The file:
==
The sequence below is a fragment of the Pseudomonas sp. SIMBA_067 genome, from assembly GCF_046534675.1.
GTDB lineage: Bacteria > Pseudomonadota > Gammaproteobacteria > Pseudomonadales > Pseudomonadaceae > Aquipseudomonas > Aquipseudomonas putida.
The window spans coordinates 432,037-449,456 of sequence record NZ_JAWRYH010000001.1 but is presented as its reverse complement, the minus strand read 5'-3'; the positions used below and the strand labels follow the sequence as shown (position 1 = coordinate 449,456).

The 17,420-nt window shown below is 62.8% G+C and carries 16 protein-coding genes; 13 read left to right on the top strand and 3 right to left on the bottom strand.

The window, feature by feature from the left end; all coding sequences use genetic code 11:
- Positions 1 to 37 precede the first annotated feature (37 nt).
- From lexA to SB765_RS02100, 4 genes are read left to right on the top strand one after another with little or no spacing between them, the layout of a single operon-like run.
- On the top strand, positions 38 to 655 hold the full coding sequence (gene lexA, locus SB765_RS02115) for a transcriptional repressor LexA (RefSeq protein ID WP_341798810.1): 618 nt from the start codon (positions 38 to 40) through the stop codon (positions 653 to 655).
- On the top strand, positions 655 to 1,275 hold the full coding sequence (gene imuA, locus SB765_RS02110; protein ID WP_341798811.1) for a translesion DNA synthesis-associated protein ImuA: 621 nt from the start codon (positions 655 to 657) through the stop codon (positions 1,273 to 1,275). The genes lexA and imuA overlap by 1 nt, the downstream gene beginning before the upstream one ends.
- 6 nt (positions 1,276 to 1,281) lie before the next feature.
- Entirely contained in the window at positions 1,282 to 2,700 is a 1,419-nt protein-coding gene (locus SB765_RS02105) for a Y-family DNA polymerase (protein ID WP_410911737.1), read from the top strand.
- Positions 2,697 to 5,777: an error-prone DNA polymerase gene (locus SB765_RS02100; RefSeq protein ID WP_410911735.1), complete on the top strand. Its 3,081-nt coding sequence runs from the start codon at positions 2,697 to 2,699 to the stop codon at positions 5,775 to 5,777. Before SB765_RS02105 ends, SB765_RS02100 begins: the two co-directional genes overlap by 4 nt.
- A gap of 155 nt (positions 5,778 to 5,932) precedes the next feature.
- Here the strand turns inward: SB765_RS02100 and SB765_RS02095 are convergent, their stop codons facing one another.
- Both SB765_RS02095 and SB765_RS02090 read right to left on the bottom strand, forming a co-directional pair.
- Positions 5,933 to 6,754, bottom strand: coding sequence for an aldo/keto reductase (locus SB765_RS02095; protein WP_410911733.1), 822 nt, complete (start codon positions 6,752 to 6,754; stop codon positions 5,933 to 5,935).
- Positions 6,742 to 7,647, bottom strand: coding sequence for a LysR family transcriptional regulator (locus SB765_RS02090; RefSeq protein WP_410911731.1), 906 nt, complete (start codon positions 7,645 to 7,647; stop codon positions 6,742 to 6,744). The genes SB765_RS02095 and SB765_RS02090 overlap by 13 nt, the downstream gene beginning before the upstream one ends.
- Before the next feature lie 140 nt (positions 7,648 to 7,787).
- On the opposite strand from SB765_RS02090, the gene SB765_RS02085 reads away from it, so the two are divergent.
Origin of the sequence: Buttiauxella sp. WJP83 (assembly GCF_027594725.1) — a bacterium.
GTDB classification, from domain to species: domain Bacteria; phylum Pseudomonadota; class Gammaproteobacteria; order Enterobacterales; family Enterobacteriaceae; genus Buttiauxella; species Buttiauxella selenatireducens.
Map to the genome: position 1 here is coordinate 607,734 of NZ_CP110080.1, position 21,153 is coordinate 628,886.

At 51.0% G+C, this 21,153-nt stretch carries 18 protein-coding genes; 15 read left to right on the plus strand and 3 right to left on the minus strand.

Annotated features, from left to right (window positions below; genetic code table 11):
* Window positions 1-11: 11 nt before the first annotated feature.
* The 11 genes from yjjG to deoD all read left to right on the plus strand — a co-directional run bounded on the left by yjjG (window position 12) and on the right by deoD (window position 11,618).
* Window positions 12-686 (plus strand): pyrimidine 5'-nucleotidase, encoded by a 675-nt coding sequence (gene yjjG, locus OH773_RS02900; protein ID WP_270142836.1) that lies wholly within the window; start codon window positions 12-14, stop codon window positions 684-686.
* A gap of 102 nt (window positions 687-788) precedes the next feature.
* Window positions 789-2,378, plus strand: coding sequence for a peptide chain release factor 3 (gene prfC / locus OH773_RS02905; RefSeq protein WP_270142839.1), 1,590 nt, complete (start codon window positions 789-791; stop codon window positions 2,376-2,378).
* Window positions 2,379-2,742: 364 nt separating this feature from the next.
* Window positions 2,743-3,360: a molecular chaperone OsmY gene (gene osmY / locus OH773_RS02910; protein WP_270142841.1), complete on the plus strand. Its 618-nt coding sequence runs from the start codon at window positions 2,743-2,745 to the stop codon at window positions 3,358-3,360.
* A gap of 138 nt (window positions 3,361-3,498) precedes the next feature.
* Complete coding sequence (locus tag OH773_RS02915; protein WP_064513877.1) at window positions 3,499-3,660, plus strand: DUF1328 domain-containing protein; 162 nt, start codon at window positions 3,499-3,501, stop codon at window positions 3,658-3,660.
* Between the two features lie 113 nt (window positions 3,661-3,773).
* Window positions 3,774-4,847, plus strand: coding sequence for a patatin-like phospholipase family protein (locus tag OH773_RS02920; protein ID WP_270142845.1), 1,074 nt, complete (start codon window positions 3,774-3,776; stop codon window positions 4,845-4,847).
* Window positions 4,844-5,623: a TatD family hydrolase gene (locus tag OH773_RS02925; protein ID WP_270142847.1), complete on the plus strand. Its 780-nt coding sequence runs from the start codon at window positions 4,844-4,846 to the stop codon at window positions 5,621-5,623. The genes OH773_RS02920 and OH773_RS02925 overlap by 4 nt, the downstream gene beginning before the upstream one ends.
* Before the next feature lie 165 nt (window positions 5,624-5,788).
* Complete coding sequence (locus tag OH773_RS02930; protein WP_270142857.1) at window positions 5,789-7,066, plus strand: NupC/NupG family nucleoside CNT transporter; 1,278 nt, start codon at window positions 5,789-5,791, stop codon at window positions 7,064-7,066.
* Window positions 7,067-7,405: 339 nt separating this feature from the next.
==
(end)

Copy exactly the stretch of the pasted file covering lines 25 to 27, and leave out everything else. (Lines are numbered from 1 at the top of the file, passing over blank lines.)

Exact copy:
* Window positions 1-11: 11 nt before the first annotated feature.
* The 11 genes from yjjG to deoD all read left to right on the plus strand — a co-directional run bounded on the left by yjjG (window position 12) and on the right by deoD (window position 11,618).
* Window positions 12-686 (plus strand): pyrimidine 5'-nucleotidase, encoded by a 675-nt coding sequence (gene yjjG, locus OH773_RS02900; protein ID WP_270142836.1) that lies wholly within the window; start codon window positions 12-14, stop codon window positions 684-686.